It should be noted that introduction of a feed into the column below its dewpoint may cause the adsorbent to swell, with the adsorbent eventually clogging the column. Consequently, care was taken to assure a vapor feed to the adsorber.

Pilot-Scale Adsorber. Scale-up runs were carried out with a 10 cm (4 in.) i.d. X 78.6 cm (2.58 ft) high adsorber constructed of copper and packed with 4.54 kg (dry weight) of cornmeal (Figure 4). The column insulation was 2.54 cm thick. The heat exchangers (low pressure steam on shell side) served to heat and vaporize a liquid ethanol/ water feed (A) and heat the regenerating gas (either N2 or air) to 80 to 90 deg C) (b). Condensers (water at 55 to 60 deg F on shell side) served to condense and cool the product (C) or cool the outlet regenerating gas stream (D). Thermocouples were placed in a thermowell (located about 2.54 cm from the wall) at (T6) 7.6 cm; (T5) 20 cm; (T4) 36.6 cm; (T3) 48.4 cm; (T2) 60.7 cm; and (Tl) 70.9 cm from the bottom of the column.

Figure 4. Diagram of adiabatic pilot scale adsorber.
The corn adsorbent used here was grits. The grits were charged at 12% moisture and then dried by passing air heated to 80-90 deg C, over the bed for 12-14 h at a velocity of 0.5 to 1 ft/s (0.15 to 0.3 m/s). Before each adsorption run, the bed is heated to the desired temperature with hot air (80 to 100 deg C) having a 14.4 deg C wet bulb temperature.The air is then flushed out with N2. A run consisted of: (1) closing valves 2 and 3, opening valves 1 and 4, and turning on the metering pump; (2) vaporizing the ethanol/water mixture in heat exchanger A and then passing the vapor through the bed and collecting samples of condensed product for water analysis; and (3) upon completion of the adsorption cycle, closing valves 1 and 4 and opening valves 3 and 2 to carry out downflow regeneration by first flushing with N2 to remove ethanol vapors and avoid a flammable gas mixture (Zabetakis, 1965), and then using air preheated to 80-90 deg C. This apparatus gave some practical data on the operational characteristics of the adsorbent.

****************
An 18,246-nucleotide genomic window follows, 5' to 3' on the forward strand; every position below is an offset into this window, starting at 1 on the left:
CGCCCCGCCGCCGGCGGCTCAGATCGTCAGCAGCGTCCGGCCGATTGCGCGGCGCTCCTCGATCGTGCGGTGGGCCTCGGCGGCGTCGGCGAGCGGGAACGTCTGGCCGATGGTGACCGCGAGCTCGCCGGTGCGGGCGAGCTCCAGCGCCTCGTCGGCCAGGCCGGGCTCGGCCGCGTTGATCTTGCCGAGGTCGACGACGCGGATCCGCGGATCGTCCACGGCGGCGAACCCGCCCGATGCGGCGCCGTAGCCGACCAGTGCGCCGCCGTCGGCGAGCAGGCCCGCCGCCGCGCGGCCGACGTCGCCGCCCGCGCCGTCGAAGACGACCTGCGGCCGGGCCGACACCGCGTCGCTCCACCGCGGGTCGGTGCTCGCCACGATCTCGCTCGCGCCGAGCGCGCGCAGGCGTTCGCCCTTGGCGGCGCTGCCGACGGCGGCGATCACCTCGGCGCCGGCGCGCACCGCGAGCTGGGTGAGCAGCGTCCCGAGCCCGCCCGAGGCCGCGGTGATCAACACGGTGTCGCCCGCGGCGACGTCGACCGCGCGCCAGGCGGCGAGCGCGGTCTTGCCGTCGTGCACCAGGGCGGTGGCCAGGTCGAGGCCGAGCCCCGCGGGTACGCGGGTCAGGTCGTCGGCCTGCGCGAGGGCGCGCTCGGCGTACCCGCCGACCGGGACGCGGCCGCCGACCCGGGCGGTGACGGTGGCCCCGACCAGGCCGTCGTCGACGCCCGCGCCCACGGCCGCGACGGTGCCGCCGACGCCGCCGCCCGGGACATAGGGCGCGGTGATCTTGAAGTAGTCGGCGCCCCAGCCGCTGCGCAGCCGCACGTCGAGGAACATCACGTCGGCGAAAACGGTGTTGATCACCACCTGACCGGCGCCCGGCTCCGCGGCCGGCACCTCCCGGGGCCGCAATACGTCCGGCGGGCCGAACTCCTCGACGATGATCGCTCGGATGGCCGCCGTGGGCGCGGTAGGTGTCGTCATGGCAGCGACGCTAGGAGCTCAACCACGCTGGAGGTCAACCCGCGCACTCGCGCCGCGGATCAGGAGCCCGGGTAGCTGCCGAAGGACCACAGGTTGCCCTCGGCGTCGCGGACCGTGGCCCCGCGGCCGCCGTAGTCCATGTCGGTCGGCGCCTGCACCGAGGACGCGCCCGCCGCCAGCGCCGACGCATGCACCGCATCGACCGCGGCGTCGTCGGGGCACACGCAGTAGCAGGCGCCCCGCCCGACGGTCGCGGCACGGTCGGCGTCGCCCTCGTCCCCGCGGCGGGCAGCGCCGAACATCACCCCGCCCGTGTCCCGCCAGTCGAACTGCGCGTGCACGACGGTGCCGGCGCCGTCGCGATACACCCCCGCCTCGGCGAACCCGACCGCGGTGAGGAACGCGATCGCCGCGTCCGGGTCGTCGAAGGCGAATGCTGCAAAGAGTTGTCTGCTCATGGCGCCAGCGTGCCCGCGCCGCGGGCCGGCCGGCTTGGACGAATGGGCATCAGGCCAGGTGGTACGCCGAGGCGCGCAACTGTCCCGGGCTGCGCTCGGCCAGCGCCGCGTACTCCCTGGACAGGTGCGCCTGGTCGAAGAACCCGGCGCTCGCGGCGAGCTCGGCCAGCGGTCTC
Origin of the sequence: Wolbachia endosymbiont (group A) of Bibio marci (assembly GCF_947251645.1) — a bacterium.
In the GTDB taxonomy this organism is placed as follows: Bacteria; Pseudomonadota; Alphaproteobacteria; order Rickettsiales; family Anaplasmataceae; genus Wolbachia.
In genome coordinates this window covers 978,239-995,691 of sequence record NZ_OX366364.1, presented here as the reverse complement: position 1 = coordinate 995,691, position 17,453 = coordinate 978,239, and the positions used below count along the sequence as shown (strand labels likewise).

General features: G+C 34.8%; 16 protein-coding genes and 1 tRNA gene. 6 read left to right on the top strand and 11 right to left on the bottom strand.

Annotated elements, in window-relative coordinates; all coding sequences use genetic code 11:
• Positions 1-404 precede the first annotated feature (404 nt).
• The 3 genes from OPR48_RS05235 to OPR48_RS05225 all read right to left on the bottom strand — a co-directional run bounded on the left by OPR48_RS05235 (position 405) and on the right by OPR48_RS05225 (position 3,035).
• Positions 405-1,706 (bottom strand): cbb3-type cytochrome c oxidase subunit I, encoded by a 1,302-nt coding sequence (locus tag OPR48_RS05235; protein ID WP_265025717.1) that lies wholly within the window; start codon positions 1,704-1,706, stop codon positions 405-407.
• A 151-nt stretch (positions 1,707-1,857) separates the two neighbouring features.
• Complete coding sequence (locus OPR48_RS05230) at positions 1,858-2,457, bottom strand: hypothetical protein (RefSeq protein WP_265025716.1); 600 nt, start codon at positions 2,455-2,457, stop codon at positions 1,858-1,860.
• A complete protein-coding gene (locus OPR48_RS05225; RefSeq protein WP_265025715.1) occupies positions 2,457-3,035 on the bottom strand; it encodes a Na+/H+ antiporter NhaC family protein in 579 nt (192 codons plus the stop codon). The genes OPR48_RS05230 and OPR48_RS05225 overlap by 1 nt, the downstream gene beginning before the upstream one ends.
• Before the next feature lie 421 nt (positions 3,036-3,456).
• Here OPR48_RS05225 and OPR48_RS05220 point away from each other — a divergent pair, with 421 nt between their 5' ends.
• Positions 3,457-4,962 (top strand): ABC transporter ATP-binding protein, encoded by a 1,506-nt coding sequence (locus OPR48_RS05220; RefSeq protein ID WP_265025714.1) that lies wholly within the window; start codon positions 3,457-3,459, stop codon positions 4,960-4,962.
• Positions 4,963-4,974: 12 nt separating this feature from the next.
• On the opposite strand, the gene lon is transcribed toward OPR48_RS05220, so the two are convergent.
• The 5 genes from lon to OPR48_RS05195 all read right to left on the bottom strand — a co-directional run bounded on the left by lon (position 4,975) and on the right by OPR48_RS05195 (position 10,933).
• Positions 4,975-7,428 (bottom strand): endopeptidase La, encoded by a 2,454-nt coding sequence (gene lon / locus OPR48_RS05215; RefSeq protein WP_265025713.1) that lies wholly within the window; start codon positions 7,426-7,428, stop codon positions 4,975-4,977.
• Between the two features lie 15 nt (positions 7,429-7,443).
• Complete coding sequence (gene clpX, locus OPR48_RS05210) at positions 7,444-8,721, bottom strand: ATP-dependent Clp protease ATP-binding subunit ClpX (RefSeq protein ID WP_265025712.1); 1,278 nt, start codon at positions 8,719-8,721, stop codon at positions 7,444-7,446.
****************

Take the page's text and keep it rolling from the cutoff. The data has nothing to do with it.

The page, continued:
Results and Discussion

Adsorbent Capacity. Ethanol vapors of 49.1% (Yo = 2.65) to 98.4 wt % (Yo = 0.042) were passed over cornmeal in the bench-scale column (Figure 3) with run conditions as given in Table I. The back-pressure on the boil-up flask was several psig to allow control of the vapor flow rate, as mentioned previously. The pressure drop across the column itself was negligible.

a Values are approximate because inlet vapor composition changes significantly between start of run and breakthrough as well as between start of run and end of run. Calculations based on values of yo.
b (1 lb-mol of ethanol)/(h ft2) 0.0625 kg/(ml s).
c Calculated from the mixing cup average of water content for total product collected.

Vapor rates are expressed on the basis of ethanol throughput (Table II), with breakthrough being defined as Y = 0.01 Yo (molar basis). A product of 99.6% by weight (or higher) of ethanol was initially obtained in all runs (Table II). Changes in the inlet vapor composition were small (compare initial and final inlet vapor compositions in Tables I and II at ca. 80% or greater ethanol composition. Below this ethanol content, changes in inlet vapor composition of up to 25% (relative weight basis) were observed during the course of a run due to partial fractionation occurring in the boil-up flask.

Figure 5. Temperature profiles during adsorption in bench-scale adsorber (for apparatus shown in Figure 3).